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And it seemed all wrong again, the mix of emotions and the needing to let myself sit with that reality for a while. Honestly, I went two good weeks hardly thinking about the baby.

So we kept it offline. And the more people we told in person, the more it seemed like that’s how life is supposed to happen. Not broadcast with big, bold pleas for attention or the assumption that this baby is the most important baby who ever lived. Because he’s not. (Not to you, anyway. And really, not to us either.)

But the unfortunate byproduct of my privacy is that people who do want to just genuinely share in our joy — maybe you, if you’re just finding out — haven’t had that opportunity.

So here it is — my coming out.

I am seven months pregnant with a so-far very healthy and active baby boy, due September 14, 2013.

Now to resist becoming a mommy blogger…

Love—

brynna

I wasn’t prepared for this.

April 30th, 2013

A month ago, very early on Easter Sunday, we lost our favorite non-human.

I’m still processing; still asking hard questions and coming up empty. I’m still at a loss for words that will do it and him justice — they just don’t exist.

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I got Kieran when he was six weeks old, with bright eyes, rough kitten fur and a fat belly. I was 18 and living in my first off-campus apartment, and he was one of my first significant steps toward independence: my first non-family pet.

Yet as much as he was mine, becoming a family together with Eric was effortless, and he became just as much Eric’s. Seeing how they loved each other has made the time of losing harder and easier all at once. It’s difficult for us to watch each other grieve, and a comfort to know someone else feels exactly the same. The whole Murray clan took a very hard hit with this news. All of us just adored him.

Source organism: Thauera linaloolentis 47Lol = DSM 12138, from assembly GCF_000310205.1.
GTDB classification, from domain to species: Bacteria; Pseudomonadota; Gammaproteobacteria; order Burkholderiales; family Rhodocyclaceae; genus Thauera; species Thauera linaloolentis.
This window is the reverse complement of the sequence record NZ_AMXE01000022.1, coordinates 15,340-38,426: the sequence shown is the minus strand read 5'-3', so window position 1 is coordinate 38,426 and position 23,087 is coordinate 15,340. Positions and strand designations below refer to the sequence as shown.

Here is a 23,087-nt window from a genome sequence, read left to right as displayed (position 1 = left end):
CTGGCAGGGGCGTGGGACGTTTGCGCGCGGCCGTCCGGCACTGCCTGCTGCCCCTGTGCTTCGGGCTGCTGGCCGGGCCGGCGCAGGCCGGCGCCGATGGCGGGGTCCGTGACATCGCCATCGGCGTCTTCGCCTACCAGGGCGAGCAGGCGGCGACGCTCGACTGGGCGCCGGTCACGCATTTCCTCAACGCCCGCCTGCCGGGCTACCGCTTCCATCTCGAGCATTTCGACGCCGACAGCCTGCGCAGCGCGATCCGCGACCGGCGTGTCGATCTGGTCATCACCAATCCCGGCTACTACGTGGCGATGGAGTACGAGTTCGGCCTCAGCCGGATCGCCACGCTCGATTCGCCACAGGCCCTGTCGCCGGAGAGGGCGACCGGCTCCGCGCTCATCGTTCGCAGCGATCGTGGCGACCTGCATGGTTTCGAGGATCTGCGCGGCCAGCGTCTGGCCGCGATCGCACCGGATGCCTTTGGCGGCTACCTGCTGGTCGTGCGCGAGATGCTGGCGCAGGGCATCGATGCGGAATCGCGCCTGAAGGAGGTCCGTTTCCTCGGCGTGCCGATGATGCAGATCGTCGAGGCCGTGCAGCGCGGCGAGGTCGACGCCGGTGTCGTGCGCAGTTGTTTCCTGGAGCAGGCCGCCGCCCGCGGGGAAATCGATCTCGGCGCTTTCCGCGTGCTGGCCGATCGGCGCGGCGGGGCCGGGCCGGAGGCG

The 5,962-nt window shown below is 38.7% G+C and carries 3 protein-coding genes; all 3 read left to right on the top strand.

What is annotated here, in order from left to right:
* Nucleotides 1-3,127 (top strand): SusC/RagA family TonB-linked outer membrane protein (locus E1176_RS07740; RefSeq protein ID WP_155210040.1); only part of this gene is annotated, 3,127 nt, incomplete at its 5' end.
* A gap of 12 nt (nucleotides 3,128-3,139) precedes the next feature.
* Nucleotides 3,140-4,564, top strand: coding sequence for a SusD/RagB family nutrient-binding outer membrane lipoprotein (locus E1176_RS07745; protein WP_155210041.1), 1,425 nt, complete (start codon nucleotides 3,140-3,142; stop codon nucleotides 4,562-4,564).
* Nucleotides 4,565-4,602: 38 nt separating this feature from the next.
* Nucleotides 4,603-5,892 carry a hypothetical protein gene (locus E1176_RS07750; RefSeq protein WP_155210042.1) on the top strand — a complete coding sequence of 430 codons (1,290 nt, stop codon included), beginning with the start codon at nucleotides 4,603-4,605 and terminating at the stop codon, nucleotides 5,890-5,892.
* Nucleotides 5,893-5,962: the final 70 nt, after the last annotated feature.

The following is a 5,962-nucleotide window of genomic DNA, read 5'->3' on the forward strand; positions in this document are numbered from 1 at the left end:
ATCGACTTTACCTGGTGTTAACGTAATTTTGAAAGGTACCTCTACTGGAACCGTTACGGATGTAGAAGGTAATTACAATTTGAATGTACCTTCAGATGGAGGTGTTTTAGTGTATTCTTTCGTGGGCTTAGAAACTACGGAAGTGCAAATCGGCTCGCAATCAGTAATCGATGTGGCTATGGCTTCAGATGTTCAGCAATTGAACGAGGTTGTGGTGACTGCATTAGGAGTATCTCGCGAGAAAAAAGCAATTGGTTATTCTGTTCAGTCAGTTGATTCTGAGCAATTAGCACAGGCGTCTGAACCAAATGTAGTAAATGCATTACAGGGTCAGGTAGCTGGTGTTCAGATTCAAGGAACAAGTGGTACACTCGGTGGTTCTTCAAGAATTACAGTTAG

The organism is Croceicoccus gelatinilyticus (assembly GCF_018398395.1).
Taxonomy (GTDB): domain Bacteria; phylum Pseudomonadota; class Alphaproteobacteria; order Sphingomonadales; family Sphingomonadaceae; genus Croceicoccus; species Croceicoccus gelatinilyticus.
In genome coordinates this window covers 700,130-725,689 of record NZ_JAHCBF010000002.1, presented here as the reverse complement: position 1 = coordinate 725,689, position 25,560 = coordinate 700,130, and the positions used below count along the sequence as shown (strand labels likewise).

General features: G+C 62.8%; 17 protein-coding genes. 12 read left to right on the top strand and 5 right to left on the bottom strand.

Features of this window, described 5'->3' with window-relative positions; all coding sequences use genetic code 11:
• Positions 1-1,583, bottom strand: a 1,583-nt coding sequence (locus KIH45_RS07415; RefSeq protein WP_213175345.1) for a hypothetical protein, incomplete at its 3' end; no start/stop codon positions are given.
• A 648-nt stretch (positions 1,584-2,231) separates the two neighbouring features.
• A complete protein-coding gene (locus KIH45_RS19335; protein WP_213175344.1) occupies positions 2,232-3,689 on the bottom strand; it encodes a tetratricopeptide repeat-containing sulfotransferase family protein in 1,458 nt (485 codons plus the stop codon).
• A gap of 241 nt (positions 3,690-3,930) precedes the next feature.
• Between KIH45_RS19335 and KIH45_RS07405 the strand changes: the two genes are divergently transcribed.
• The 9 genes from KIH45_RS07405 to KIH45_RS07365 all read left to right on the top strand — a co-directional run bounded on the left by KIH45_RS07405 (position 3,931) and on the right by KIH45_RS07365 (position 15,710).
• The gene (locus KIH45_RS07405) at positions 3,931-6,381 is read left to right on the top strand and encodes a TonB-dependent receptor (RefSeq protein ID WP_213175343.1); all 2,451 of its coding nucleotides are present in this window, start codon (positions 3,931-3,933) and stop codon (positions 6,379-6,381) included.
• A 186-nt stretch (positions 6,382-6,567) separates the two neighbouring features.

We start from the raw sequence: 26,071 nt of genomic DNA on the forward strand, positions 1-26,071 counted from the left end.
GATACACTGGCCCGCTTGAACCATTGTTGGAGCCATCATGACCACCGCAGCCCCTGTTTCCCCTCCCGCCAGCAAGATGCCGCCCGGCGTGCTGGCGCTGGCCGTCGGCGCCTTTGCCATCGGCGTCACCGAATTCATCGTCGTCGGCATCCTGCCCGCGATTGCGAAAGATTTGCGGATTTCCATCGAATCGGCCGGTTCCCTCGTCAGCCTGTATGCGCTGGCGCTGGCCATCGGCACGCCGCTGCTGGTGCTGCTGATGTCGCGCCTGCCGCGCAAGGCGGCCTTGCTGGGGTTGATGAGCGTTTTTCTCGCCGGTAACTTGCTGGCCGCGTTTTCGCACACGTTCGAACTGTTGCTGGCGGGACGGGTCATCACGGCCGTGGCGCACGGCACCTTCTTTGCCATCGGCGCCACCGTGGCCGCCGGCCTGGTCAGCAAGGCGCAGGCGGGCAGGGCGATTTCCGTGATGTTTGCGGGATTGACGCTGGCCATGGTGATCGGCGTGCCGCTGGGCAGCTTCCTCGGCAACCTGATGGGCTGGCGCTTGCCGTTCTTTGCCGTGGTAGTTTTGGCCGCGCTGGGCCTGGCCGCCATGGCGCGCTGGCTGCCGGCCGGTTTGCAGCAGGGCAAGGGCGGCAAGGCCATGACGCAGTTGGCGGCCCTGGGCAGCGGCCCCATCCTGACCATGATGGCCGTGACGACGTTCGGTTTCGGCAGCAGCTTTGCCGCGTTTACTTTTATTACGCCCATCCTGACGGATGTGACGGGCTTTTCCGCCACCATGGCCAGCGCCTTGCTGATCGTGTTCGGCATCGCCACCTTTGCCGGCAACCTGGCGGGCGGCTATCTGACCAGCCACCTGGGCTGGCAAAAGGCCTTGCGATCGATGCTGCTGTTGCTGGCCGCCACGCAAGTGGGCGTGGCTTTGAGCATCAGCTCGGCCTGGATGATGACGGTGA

Kieran was suffering silently from heart disease, probably for a few years, and we had no idea. He was always content, never showing signs of discomfort until he went into sudden congestive heart failure the night before Easter. By 3 a.m. we had said goodbye. He was only seven.

If you haven’t owned a really, truly fabulous cat, you can’t know the presence they are… Kieran was more than a pet.

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(He slept here most nights.)

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(He adored a good belly rub.)

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(With Cody, whose life was also cut far too short by heart disease.)

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(He put up with anything.)

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(Even the maintenance guy loved him.)

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Oh, it hurts. It hurts to remember, and it hurts to imagine forgetting.

Two-thousand thirteen.

December 31st, 2012

A happy New Year
[Photo Credit]

Although I skipped over the usually obligatory Thanksgiving, advent, Christmas, and other end-of-year posts, I think New Year’s posts are some of the best in blog-land. There’s something so inspiring about reading everyone’s goals, focus words, and year-end reflections and accomplishments. (My 2012 year in review post WILL be coming soon, once my best and I have a chance to hash out the happenings.)

Some of these goals aren’t measurable or specific (we all know how “do ______ more” usually pans out)… but here are a few areas I’d like to improve: